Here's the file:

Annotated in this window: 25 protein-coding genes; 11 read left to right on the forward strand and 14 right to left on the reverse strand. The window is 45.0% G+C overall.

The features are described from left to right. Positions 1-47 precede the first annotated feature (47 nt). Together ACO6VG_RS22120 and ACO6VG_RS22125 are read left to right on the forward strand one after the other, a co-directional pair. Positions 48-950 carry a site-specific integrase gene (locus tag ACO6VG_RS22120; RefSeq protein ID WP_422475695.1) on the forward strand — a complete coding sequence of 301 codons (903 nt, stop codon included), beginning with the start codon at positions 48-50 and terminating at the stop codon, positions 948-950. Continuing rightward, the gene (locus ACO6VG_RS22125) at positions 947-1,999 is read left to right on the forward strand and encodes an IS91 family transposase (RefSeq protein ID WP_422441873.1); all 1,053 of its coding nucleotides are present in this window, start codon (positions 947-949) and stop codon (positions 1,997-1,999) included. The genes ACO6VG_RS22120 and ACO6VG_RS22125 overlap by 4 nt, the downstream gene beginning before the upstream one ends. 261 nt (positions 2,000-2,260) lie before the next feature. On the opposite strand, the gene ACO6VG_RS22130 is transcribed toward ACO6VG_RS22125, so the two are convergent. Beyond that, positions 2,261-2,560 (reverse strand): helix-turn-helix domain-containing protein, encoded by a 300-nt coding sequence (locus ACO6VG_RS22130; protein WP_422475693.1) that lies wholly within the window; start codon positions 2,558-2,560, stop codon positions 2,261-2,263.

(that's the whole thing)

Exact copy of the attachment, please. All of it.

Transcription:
Annotated in this window: 25 protein-coding genes; 11 read left to right on the forward strand and 14 right to left on the reverse strand. The window is 45.0% G+C overall.

The features are described from left to right. Positions 1-47 precede the first annotated feature (47 nt). Together ACO6VG_RS22120 and ACO6VG_RS22125 are read left to right on the forward strand one after the other, a co-directional pair. Positions 48-950 carry a site-specific integrase gene (locus tag ACO6VG_RS22120; RefSeq protein ID WP_422475695.1) on the forward strand — a complete coding sequence of 301 codons (903 nt, stop codon included), beginning with the start codon at positions 48-50 and terminating at the stop codon, positions 948-950. Continuing rightward, the gene (locus ACO6VG_RS22125) at positions 947-1,999 is read left to right on the forward strand and encodes an IS91 family transposase (RefSeq protein ID WP_422441873.1); all 1,053 of its coding nucleotides are present in this window, start codon (positions 947-949) and stop codon (positions 1,997-1,999) included. The genes ACO6VG_RS22120 and ACO6VG_RS22125 overlap by 4 nt, the downstream gene beginning before the upstream one ends. 261 nt (positions 2,000-2,260) lie before the next feature. On the opposite strand, the gene ACO6VG_RS22130 is transcribed toward ACO6VG_RS22125, so the two are convergent. Beyond that, positions 2,261-2,560 (reverse strand): helix-turn-helix domain-containing protein, encoded by a 300-nt coding sequence (locus ACO6VG_RS22130; protein WP_422475693.1) that lies wholly within the window; start codon positions 2,558-2,560, stop codon positions 2,261-2,263.